Donald Trump embodies what it means to be American. No, seriously, hear me out. The Donald is loud, brash, and seemingly allergic to the concept of nuance. Indeed, Trump appears to possess a bottomless well of misguided self-confidence completely unpolluted by the mitigating toxin known as shame. That alone would put him in the pantheon of American leaders who not only carried big sticks, but also wagged them incessantly into the rest of the world’s collectively embarrassed mug.
More importantly, however, Trump is super, filthy rich. While Americans will go on-and-on about how they’re a “Christian people” who are most concerned about “freedom,” let’s be honest: Americans worship Mammon above anything else, and if Mammon is America’s God, then Donald Trump is its ostentatious, casino and hotel disgorging, Atlantic City-bankrupting, thrice-betrothed, comb-over modeling, reality TV Jesus, sent from on high to lead the American people out from under the Bondage of Pharaoh Obama and into the promised land of right-wing Valhalla. (Yeah, I know I conflated Moses with Jesus there. Deal with it).
According to recent polls concerning the already booming GOP 2016 presidential primary field, The Donald is absolutely dominating among Republican voters, who seem utterly entranced by the toupée-topped plutocrat’s boorishly blunt bloviating about stuff that gets right-wingers teed off (which, these days, is pretty much everything). GOP voters like Donald Trump precisely because he’s a blowhard; because Americans of all striped have always been drawn, however fleetingly, to rich blowhards who mistake “telling it like it is” with informed, intelligent deliberation.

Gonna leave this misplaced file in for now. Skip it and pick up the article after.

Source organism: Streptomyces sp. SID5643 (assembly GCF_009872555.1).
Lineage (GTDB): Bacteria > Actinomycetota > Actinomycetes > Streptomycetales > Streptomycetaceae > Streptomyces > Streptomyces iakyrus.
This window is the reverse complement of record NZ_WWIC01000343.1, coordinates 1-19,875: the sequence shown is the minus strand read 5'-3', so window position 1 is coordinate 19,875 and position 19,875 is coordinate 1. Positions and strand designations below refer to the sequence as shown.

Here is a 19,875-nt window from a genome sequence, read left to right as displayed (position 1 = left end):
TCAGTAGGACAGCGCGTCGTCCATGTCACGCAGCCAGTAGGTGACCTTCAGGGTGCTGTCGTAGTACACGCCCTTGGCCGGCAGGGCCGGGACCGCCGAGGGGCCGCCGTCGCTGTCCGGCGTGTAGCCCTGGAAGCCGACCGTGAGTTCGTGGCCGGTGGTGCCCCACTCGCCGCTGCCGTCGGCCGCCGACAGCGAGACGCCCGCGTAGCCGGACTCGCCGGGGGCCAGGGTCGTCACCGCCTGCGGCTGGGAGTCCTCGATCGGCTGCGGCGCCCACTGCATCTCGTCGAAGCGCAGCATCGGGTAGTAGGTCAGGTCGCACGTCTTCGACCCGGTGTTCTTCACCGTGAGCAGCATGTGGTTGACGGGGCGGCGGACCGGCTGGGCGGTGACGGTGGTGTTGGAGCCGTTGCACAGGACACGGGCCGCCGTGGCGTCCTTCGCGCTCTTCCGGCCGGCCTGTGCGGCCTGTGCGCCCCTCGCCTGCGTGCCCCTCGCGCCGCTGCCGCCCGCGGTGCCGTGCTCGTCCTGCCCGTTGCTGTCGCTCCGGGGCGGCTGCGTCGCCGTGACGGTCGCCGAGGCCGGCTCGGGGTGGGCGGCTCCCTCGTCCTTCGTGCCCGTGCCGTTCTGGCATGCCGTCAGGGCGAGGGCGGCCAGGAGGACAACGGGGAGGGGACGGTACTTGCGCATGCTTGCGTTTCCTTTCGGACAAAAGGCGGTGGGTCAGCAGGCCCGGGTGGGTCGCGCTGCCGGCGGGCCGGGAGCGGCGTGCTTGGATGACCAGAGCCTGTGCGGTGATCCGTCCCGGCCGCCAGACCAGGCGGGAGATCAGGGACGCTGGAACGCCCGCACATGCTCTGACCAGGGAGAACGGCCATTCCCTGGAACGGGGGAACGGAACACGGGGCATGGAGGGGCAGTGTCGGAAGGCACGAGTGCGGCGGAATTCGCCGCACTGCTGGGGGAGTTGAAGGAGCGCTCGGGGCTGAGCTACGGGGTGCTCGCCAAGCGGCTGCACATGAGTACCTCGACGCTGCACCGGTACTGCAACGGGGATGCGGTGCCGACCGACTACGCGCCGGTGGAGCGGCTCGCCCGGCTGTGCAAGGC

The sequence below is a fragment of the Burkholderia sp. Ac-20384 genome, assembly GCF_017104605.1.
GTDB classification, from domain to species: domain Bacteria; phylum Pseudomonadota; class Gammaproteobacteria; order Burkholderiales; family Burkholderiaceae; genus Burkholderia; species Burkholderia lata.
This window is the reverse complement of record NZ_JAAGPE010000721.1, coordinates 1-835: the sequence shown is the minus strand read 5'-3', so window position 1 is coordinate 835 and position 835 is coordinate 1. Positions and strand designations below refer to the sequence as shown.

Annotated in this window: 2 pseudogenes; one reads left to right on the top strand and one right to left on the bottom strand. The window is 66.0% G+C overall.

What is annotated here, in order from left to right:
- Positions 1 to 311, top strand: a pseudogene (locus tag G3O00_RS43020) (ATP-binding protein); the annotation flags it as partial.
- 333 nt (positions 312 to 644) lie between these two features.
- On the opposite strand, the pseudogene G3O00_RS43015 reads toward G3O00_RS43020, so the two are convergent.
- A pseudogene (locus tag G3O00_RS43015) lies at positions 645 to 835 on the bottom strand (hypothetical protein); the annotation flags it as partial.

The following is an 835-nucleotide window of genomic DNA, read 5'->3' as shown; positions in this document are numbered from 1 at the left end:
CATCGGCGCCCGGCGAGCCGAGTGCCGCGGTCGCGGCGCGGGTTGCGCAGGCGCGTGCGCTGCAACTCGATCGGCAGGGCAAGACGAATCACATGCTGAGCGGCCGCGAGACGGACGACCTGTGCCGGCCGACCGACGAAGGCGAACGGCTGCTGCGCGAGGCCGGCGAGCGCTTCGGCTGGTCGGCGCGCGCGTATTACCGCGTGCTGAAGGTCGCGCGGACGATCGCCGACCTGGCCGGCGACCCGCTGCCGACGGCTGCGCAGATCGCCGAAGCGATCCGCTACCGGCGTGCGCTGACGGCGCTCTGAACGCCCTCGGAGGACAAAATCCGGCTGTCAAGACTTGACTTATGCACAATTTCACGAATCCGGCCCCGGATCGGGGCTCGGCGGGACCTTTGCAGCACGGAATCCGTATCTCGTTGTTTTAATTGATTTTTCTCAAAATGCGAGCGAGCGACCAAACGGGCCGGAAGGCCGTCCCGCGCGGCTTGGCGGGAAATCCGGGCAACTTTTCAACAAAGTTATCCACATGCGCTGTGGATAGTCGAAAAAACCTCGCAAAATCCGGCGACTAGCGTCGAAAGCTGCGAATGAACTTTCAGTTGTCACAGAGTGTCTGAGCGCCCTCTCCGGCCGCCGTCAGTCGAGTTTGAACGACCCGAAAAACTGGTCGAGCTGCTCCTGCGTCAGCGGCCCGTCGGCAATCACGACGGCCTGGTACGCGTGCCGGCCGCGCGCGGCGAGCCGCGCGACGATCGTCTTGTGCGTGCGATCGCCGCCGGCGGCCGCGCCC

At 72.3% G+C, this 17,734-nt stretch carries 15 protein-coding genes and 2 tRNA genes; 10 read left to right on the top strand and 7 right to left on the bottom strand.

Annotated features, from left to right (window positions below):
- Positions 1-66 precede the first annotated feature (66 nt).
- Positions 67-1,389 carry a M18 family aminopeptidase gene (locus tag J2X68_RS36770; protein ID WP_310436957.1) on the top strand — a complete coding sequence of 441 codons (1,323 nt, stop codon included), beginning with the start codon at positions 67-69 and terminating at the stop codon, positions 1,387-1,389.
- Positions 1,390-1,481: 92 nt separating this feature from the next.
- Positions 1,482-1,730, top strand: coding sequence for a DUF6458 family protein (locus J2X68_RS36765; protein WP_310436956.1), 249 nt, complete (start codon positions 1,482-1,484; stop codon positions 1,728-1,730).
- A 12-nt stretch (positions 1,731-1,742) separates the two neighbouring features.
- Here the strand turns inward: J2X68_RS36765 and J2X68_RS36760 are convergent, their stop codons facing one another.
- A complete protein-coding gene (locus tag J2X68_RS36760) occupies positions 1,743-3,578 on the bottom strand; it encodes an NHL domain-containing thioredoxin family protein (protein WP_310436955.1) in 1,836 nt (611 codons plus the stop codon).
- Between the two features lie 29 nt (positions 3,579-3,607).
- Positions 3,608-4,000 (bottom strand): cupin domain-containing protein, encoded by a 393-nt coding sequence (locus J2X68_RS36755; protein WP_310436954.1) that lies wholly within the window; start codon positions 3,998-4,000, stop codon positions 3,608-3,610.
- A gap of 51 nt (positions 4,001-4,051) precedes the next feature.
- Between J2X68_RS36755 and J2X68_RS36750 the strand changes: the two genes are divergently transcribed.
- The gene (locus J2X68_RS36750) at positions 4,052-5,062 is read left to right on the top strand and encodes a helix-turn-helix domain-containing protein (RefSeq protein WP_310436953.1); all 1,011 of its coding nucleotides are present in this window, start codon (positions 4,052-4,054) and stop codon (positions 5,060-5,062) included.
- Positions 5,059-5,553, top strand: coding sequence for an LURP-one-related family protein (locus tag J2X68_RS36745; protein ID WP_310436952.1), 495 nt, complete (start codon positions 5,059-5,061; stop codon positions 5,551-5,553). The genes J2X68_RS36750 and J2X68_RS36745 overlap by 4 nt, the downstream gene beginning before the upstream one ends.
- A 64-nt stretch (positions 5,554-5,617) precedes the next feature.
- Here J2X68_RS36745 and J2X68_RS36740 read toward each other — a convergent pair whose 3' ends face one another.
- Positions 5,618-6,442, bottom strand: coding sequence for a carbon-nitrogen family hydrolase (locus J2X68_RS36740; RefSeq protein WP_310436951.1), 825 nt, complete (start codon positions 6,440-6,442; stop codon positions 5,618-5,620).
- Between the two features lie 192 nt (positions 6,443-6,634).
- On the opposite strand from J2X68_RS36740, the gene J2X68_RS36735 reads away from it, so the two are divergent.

Some cases in point. Trump soothed over U.S.-Latin American relations by claiming that, “[t]he United States has become a dumping ground for Mexico,” and that Mexican immigrants were “rapists” who were bringing drugs and crime into a country that obviously never had problems with drugs and crime before them bean-scarfing Messicans crossed the border. Of course, Republicans hate all of those cantaloupe-calved drug mules from the south, so they heartedly embraced The Donald’s remarks. Moreover, Trump isn’t afraid to take on sacred cows from within his own party. Take erstwhile war hero, John McCain. Trump thinks that McCain is nothing but a whiney, bed-soiling milksop for letting himself get all captured by the commies in Vietnam. Trump would never have gotten captured by the commies, and besides, he was too busy racking up draft deferments. And while some Republican leaders expressed outrage over The Donald’s disrespect towards McCain, Republican voters don’t seem to care much. After all, isn’t John McCain the guy who lost the presidential race to that ‘Murica-hatin’ colored fella?!
All this is to say that Trump’s “surprise” appeal among GOP voters isn’t surprising at all. The Donald traffics in the kind of time-tested political demagoguery and absurdly simplistic approaches to complicated political issues that have always won over many Americans’ hearts, at least for a little while. Here’s the thing about Trump: in America, being rich allows you to do pretty much anything you want, even if you appear absolutely bonkers while doing it. Americans tend to give rich guys a pass on the whole sanity test because rich guys have already proven themselves worthy of admiration and worship by virtue of their wealth alone. Americans, especially conservatives, have always equated material wealth with the highest level of social acceptance.